The RepG control panel showed 0.0 as the temperature, so I shut the plastruder down, not wanting the heater to burn out of control.  I restarted Bender and RepG – but I discovered that while I could control all three axes very slugishly, I could not move the extruder motor or detect temperature.  I’m guess I couldn’t have increased the temperature either, but I didn’t want to try it since I couldn’t monitor the temperature.  That about covers the symptoms.

In order to diagnose the problem I tried to isolate the various parts.  I pulled all of the wires out of the extruder board.  Then, while the wires were still out I tested the nichrome for resistance – still around 6ohms.  Then I tested the thermistor – no connectivity.  Again, not good.  I tested the  motor for continuity, and it was fine.  Since the nichrome and motor seemed fine, that left the thermistor and extruder board.  I popped a random resistor into the thermistor ports, but still couldn’t get a reading on it.  Unfortunately, after several resets of the motherboard and extruder board, I still couldn’t get the motor to move or a reading from the thermistor.  Also, I was getting an error message that the Payload was not big enough.

Rick Pollack of MakerGear suggested on the MakerBot Operators group that I reflash the extruder firmware.  After several failed attempts, I finally figured out how to flash my extruder firmware from the Arduino environment by holding down the extruder reset button.  This got rid of the payload error message as well as the avrdude errors and let me reflash the extruder.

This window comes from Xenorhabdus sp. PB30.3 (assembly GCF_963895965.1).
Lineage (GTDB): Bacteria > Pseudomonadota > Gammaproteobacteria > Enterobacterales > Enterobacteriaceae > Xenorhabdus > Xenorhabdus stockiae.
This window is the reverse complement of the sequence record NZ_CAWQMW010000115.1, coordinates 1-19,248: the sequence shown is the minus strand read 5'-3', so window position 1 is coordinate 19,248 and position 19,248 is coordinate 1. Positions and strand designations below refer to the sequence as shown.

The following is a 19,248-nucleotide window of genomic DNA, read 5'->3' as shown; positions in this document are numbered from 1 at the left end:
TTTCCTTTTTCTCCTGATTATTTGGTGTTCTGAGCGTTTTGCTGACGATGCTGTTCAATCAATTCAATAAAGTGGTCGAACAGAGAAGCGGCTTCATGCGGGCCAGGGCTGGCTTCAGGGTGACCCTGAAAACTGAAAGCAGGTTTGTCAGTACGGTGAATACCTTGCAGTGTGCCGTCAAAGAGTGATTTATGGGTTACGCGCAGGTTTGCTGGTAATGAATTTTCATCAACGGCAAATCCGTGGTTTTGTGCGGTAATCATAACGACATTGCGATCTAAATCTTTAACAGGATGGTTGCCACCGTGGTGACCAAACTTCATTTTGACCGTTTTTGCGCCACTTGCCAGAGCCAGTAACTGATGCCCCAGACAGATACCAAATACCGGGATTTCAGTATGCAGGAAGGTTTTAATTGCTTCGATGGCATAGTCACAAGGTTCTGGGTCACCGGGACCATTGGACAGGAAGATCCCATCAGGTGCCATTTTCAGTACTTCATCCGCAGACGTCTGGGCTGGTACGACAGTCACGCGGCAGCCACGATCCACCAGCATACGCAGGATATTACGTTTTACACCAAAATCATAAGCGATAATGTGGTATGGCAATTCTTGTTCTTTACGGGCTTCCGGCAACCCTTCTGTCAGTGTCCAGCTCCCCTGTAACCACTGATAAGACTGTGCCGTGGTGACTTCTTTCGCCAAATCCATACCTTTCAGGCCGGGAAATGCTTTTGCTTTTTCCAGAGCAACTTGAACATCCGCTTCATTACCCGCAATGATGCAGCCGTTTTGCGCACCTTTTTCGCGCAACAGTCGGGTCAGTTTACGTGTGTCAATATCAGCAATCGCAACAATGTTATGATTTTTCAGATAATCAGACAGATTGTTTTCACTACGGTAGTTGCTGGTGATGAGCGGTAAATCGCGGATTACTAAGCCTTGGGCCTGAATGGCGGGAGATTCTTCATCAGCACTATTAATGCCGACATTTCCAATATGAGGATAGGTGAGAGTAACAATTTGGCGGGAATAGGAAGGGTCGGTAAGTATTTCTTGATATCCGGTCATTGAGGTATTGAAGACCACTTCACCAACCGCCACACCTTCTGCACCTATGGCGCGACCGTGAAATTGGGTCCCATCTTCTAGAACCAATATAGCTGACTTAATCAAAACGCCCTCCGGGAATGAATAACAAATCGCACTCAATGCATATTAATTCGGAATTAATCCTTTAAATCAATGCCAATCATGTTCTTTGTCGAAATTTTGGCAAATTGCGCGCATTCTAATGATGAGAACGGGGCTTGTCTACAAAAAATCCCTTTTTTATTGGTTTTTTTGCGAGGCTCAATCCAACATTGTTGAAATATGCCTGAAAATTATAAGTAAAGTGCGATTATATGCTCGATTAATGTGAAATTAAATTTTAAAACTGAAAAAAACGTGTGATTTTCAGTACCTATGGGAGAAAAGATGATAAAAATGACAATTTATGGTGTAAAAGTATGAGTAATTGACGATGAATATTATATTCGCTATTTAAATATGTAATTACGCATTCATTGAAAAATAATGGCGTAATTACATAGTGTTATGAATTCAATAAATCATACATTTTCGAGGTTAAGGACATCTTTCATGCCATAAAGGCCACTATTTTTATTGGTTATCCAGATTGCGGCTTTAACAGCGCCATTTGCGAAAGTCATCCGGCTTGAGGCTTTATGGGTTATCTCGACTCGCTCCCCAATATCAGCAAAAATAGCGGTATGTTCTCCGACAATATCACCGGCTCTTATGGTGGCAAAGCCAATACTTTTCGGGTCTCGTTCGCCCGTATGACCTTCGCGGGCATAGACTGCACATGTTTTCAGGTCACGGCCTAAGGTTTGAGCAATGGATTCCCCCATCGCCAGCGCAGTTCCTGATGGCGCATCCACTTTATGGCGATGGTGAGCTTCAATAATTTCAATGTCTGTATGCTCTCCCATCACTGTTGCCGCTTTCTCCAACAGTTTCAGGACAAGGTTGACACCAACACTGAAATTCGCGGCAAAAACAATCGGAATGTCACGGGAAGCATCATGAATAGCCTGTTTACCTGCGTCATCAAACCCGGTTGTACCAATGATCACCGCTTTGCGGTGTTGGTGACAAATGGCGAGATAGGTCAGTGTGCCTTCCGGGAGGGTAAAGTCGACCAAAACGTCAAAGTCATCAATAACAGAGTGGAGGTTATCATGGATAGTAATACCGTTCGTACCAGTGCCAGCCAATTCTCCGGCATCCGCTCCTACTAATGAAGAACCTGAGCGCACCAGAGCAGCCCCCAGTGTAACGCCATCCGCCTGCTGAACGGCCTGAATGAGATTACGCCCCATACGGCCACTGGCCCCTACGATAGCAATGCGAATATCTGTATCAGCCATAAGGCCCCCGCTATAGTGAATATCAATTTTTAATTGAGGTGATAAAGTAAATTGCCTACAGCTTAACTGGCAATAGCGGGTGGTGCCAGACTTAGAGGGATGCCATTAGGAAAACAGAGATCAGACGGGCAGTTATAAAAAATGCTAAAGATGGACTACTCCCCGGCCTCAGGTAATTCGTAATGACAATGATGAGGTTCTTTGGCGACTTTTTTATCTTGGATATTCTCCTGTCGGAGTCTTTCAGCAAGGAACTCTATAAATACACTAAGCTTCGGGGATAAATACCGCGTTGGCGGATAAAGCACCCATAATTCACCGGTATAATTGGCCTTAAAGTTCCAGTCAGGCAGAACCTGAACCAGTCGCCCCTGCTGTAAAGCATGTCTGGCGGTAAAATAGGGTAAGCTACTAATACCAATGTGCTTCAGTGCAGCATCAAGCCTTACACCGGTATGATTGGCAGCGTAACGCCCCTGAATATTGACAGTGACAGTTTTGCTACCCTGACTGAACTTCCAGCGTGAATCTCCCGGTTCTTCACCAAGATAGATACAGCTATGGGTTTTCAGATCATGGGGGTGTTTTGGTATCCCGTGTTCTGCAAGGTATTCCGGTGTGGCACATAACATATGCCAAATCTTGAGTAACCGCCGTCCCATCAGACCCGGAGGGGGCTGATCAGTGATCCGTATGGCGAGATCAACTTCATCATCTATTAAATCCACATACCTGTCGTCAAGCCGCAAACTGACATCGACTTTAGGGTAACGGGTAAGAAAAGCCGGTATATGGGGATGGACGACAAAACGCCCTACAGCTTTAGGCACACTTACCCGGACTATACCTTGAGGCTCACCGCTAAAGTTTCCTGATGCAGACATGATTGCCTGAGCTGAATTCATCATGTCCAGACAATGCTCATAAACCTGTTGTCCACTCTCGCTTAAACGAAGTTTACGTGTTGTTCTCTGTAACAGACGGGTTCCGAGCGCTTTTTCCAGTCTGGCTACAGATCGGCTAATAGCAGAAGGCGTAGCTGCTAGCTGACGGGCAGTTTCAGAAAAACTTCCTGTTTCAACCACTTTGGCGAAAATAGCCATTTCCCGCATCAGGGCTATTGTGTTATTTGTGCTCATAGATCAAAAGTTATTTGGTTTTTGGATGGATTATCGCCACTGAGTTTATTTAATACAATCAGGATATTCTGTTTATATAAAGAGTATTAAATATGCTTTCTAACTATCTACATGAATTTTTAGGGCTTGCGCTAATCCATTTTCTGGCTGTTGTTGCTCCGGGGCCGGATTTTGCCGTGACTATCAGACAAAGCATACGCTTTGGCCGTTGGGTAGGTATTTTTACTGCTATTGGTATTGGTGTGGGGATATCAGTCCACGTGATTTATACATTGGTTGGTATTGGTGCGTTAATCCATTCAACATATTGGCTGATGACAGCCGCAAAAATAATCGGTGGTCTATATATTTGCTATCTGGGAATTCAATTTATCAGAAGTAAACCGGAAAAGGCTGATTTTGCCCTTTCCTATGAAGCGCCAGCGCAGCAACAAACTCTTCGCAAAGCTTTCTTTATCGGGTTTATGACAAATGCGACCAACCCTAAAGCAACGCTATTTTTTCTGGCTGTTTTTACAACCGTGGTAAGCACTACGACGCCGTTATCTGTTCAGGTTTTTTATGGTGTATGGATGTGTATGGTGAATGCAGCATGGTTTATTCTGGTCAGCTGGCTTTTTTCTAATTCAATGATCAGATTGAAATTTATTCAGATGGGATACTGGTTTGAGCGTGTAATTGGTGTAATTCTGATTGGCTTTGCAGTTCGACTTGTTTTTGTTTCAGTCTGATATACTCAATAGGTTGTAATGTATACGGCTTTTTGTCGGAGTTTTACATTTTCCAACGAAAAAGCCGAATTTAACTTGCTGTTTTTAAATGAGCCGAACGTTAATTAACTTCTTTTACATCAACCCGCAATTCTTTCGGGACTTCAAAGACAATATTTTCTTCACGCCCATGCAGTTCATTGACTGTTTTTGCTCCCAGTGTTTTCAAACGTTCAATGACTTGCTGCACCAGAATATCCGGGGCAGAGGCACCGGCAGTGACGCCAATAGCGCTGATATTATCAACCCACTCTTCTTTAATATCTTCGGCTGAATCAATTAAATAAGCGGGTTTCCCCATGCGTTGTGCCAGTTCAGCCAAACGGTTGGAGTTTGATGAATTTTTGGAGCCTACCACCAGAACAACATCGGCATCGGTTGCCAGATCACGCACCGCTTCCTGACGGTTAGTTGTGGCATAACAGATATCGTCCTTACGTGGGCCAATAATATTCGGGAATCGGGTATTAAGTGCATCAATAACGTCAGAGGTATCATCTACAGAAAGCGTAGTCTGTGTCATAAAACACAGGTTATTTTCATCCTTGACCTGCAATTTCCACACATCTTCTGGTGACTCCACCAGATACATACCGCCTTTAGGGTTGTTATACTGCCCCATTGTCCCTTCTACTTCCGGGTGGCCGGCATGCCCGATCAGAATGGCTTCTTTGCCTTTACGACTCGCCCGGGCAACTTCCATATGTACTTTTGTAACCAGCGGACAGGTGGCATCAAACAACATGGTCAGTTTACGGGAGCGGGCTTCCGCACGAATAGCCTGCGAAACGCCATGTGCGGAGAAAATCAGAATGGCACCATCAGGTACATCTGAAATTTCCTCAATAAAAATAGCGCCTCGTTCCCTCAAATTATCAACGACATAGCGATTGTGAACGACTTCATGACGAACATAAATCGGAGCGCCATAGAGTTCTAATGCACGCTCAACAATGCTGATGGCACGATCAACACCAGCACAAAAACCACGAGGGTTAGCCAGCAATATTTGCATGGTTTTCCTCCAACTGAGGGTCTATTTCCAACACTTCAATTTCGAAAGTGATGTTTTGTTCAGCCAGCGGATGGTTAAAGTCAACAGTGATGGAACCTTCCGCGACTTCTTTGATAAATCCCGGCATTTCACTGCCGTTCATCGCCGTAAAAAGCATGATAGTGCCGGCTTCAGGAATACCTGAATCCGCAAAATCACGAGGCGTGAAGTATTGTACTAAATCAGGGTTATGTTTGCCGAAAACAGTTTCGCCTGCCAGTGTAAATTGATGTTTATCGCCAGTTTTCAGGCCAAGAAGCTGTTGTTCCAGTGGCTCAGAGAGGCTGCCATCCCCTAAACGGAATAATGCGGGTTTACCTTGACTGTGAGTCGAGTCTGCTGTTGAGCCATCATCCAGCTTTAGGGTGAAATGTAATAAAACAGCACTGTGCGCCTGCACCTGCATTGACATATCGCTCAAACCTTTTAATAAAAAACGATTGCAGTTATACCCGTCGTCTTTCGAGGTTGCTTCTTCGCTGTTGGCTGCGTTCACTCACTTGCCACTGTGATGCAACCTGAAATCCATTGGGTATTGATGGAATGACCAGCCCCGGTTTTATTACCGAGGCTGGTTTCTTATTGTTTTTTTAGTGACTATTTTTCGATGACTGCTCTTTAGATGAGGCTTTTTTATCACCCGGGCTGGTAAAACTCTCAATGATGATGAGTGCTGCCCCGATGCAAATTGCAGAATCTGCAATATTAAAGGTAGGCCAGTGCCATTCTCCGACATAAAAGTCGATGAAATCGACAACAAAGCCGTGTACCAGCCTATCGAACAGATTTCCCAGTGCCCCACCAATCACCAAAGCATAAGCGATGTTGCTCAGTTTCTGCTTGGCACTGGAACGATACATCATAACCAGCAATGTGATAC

I pulled the entire extruder apart and did a little maintenance.  I flossed the extruder pulley teeth, pulled all the stray bits of plastic out of the idler pulley wheel area, removed the old thermistor, unwrapped the nichrome (which was wound down and then doubled over itself as the original pictures in the wiki suggested) and rewrapped the nichrome (a single layer from the nozzle up the barrel following closely in the threads to make good contact everywhere) as suggested by several people in the MakerBot operators group.  I then tested the nichrome again once it had been taped down for the proper resistance, check.

Once I pulled the thermistor out of the heater assembly, I tested the thermistor at its own leads, rather than at the wires soldered to it (in case the thermistor had come apart from the wires).  Still nothing.  I plugged a random resistor into the thermistor ports and was now able to get a reading off the extruder (as well as move the extruder motor). Concluding my problem was the thermistor, I forged ahead with a plan to replace it.